Recently, we found a novel murine cell-surface glycoprotein, designated as p91, expressed mainly in myeloid cells such as macrophages and mast cells. The molecule has six immunoglobulin-like extracellular domains, a transmembrane segment, and a cytoplasmic tail containing four immunoreceptor tyrosine-based inhibition motif (ITIM) or ITIM-like sequences, resembling the structural features of human killer-cell inhibitory receptors (KIR). Here we show that p91 comprises a polymorphic gene family, harboring one potent inhibitory -type p91 and at least two other p91 genes. Tyrosine-phosphorylated, but not nonphosphorylated, synthetic peptides matching the third ITIM and the fourth ITIM-like sequences, respectively, found in the cytoplasmic portion of p91A, the sole inhibitory-type p91, were associated with the tyrosine phosphatases, SHP-1 and SHP-2. In addition, the phosphotyrosyl peptide matching the third ITIM sequence also bound the inositol 5-phosphatase, SHIP. These results support the notion that p91A may function as an inhibitory cell-surface molecule against cell activation. The p91 genes were shown to be clustered in the proximal region of mouse chromosome 7, a syntenic position of human chromosome 19 where the genes for the KIR family are found. A human cDNA clone cross-hybridizing to a murine p91 probe was isolated from a human spleen cDNA library, and was found to code for a molecule quite similar to members of the immunoglobulin-like transcript (or ILT) family. The gene was found to be located on human chromosome 19q13.3-13.4. These results establish the existence of a novel set of potent regulatory receptors in mouse and man, similar but different from the KIR family.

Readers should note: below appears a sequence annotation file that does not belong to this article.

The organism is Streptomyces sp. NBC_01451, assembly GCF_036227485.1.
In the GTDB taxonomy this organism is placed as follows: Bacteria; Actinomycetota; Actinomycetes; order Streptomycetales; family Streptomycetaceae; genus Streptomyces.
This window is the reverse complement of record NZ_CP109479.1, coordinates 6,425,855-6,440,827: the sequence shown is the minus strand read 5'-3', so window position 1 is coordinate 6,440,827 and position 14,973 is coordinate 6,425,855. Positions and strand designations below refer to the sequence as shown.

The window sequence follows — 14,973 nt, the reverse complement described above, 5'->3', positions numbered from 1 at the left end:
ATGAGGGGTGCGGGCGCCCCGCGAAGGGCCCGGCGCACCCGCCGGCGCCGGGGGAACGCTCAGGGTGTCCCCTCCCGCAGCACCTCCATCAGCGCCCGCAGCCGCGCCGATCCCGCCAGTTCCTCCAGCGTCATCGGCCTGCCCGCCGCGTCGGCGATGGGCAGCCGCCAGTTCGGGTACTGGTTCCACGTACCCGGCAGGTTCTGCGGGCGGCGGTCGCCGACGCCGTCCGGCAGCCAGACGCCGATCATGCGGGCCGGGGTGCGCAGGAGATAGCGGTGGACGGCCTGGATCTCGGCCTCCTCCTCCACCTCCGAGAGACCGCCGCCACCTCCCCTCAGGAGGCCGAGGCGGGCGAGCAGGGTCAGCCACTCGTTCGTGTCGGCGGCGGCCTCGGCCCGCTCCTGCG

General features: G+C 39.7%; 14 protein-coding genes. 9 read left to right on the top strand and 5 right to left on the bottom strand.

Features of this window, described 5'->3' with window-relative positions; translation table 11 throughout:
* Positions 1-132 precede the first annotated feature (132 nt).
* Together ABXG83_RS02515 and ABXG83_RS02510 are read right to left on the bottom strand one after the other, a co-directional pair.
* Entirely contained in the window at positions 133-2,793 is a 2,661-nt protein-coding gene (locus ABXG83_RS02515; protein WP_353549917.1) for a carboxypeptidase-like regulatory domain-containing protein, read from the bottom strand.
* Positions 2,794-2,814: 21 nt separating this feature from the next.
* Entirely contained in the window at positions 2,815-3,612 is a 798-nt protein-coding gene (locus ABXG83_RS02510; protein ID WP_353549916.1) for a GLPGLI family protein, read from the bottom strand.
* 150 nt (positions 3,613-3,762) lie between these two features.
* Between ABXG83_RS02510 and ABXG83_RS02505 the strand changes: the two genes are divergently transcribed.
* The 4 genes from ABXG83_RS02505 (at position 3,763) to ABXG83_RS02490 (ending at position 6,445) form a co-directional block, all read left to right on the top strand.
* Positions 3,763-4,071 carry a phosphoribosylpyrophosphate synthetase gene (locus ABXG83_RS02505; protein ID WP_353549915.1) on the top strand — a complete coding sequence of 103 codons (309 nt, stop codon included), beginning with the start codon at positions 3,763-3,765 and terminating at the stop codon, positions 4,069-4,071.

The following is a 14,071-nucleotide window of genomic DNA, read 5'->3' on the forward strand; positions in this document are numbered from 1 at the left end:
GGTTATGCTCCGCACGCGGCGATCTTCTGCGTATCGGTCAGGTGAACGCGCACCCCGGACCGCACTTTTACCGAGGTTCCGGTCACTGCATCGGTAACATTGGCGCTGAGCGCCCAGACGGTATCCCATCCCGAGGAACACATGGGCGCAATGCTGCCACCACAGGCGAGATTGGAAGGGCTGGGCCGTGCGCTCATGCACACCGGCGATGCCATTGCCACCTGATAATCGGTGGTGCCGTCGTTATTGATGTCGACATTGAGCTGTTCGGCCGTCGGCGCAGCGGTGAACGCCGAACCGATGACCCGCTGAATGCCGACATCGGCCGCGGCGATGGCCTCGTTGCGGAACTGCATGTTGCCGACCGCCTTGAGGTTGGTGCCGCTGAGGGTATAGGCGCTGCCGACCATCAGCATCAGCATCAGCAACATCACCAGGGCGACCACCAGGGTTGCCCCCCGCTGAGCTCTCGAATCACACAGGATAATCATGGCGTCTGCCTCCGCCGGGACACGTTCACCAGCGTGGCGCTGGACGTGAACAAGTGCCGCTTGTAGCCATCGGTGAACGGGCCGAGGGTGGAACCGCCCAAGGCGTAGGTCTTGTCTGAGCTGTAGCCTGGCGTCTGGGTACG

|Number of pages||11|
|Journal||Journal of biochemistry|
|Publication status||Published - 1998 Feb|
ASJC Scopus subject areas
- Molecular Biology